Xia became intricately tied to Sino-Soviet partnership when, in 1953, mathematician Hua Luogeng visited her place of work at Tsinghua University and recruited her into his computer research group at the Chinese Academy of Sciences (CAS). She was now one of the three founding members of China’s first computer research group.


With her knowledge of electronics and mathematics, Xia was an ideal choice

In 1956, she joined a delegation to Moscow and Leningrad to explore Soviet research, production and education in computing. When she returned that same year, she undertook translation of Soviet computer design from Russian into Chinese, including a 1,000-page manual that became the course text for teaching Chinese students Soviet computing.

Xia was involved in developing the computer science courses at both institutions, and as a course developer and lecturer, she oversaw the training of hundreds of students between 1956 and 1962.

“What [China] needed above all was a training program,” Mullaney notes. Xia gave them one.

By 1959, China had succeeded in replicating two Soviet electronic computer designs; the 103 model and the 104 model, each based on the Soviet M-3 and BESM-II computers respectively. But just as China began making progress in producing computers, the Sino-Soviet relationship was in dissolution.

The relationship had become so bad by 1960 that the Soviet Union withdrew all support, both material and advisorial, from China, says Mullaney. After the Soviets withdrew, many other countries assumed that China’s computing industry just stopped.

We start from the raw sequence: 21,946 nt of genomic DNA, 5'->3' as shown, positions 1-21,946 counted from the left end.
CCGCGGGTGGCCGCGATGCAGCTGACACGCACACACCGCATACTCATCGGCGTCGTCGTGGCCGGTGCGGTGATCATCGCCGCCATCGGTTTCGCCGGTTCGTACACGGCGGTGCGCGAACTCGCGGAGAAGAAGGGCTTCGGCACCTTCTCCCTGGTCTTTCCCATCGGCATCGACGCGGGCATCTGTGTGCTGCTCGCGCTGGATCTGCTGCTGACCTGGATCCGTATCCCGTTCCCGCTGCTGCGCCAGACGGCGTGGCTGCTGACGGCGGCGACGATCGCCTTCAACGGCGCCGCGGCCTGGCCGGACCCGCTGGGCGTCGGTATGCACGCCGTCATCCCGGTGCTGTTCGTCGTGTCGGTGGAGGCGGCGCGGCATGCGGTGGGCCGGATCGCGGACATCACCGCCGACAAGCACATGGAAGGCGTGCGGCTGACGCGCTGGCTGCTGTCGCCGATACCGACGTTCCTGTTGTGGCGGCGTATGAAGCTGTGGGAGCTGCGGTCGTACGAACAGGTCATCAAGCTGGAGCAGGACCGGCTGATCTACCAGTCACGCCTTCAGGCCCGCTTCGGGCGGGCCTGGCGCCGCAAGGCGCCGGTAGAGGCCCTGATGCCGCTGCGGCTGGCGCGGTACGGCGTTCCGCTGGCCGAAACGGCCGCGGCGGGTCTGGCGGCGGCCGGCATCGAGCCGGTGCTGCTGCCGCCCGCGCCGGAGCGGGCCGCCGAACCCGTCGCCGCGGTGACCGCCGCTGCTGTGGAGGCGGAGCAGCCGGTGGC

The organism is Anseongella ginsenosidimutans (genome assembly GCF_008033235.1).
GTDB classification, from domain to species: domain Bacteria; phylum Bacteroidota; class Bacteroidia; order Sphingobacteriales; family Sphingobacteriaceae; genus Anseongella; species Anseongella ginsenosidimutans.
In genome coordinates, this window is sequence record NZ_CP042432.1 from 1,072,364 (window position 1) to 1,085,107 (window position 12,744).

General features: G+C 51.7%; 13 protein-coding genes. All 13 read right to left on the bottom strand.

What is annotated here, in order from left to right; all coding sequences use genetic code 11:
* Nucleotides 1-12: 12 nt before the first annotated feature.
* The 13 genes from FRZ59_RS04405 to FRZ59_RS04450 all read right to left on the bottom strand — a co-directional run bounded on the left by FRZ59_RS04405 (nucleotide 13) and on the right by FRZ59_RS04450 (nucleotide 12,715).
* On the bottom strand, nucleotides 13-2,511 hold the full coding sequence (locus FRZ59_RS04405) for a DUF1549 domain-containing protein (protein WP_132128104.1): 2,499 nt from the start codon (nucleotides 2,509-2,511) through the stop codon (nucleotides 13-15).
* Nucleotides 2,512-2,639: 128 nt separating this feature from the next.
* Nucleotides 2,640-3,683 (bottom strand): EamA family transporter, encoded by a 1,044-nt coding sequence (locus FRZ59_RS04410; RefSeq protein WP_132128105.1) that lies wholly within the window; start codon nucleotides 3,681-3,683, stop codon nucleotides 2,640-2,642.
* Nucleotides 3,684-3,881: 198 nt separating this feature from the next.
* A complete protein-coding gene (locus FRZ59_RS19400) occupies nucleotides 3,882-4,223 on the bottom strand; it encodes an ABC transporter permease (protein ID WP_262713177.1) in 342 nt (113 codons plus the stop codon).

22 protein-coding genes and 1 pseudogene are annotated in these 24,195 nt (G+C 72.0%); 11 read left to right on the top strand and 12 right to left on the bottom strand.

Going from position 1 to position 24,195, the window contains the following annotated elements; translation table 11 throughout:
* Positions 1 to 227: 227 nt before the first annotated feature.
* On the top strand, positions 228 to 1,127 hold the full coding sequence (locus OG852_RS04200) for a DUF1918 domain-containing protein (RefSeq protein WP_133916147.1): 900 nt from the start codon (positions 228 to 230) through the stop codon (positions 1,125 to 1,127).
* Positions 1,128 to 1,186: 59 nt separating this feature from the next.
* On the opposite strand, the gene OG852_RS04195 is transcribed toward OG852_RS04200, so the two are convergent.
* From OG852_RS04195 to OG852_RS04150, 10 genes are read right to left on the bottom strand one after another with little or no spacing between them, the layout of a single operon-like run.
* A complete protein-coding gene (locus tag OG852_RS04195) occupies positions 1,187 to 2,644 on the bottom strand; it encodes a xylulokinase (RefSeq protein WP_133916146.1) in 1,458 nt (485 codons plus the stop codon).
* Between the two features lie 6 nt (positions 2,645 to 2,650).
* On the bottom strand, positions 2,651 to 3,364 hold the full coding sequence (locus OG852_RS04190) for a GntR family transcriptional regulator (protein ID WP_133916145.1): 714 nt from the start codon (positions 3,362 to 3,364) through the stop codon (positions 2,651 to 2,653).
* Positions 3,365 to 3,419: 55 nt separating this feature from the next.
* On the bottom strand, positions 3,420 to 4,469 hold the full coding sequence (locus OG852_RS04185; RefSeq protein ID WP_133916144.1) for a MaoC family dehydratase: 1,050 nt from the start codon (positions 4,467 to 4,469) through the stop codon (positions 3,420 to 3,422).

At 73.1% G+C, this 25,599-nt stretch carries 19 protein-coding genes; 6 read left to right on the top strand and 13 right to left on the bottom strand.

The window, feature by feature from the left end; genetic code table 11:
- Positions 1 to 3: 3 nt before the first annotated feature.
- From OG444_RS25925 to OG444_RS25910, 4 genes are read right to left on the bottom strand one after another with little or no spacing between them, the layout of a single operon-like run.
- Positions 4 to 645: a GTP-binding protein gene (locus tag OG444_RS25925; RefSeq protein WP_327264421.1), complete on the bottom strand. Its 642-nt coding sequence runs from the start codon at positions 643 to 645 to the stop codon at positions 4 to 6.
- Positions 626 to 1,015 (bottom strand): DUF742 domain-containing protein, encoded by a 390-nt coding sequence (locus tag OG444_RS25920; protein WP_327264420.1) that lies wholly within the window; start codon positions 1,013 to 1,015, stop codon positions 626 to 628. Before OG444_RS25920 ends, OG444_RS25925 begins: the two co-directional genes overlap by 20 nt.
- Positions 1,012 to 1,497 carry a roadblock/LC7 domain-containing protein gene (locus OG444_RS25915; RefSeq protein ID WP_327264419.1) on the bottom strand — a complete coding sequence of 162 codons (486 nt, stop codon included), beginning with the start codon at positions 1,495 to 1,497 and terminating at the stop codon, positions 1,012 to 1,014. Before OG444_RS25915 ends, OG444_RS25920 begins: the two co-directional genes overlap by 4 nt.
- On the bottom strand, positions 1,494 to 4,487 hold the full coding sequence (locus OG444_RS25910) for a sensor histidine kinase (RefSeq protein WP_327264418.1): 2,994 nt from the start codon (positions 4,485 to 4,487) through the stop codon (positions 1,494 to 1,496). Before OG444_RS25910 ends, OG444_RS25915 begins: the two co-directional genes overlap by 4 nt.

It didn’t.

Far from stopping after the 1960 USSR withdrawal of support, China’s computing industry continued to advance (Credit: Getty Images)

Xia’s 107 model was the first computer that China developed after Soviet withdrawal, and unlike the 103 and 104 models based on Soviet design, the 107 was the first indigenously designed and developed computer in China.

Throughout this time, Xia continued a balance of research and development in high processing speed computers and training new computer scientists and engineers. In 1978, Xia helped found the Chinese Journal of Computers as well as the Journal of Computer Science and Technology, the first English-language journal for computing in the country. And in 1981, she developed a high-speed processor array called the 150AP. Compared to the earlier Soviet-based model 104 that performed 10,000 operations per second, her 150AP boosted a computer’s operations to 20 million per second.

Due in large part to Xia, computer science coalesced into an independent field of study in China and the country’s computer industry emerged despite a tumultuous beginning. “In terms of someone who held her position and was such a central actor in a leadership role, I have not come across other women of her stature at that time,” Mullaney says.

By the 1970s, China had developed powerful, sophisticated computers with integrated circuits (Credit: Getty Images)

She was later named the processing chip of China’s first CPU computer “Xia 50”.

Dubbed in China the “Mother of Chinese Computing”, Xia is still recognised as a founding member of the country’s computer industry. The China Computer Federation awards the Xia-Peisu Award annually to women scientist and engineers “who have made outstanding contributions and achievements in the computing science, engineering, education and industry”. Chen Zuoning and Huan Lingyi received the award most recently in 2019: Chen for her work in developing domestic high-performance computing systems and Huan for her research in CPUs and other core computer devices. Continuing along the path Xia charted for them, Chen and Huan have strengthened China’s domestic computer technology.

In a world of lost untold stories of heroes,  BBC new Future column, “missed geniuses” is out to celebrate them today.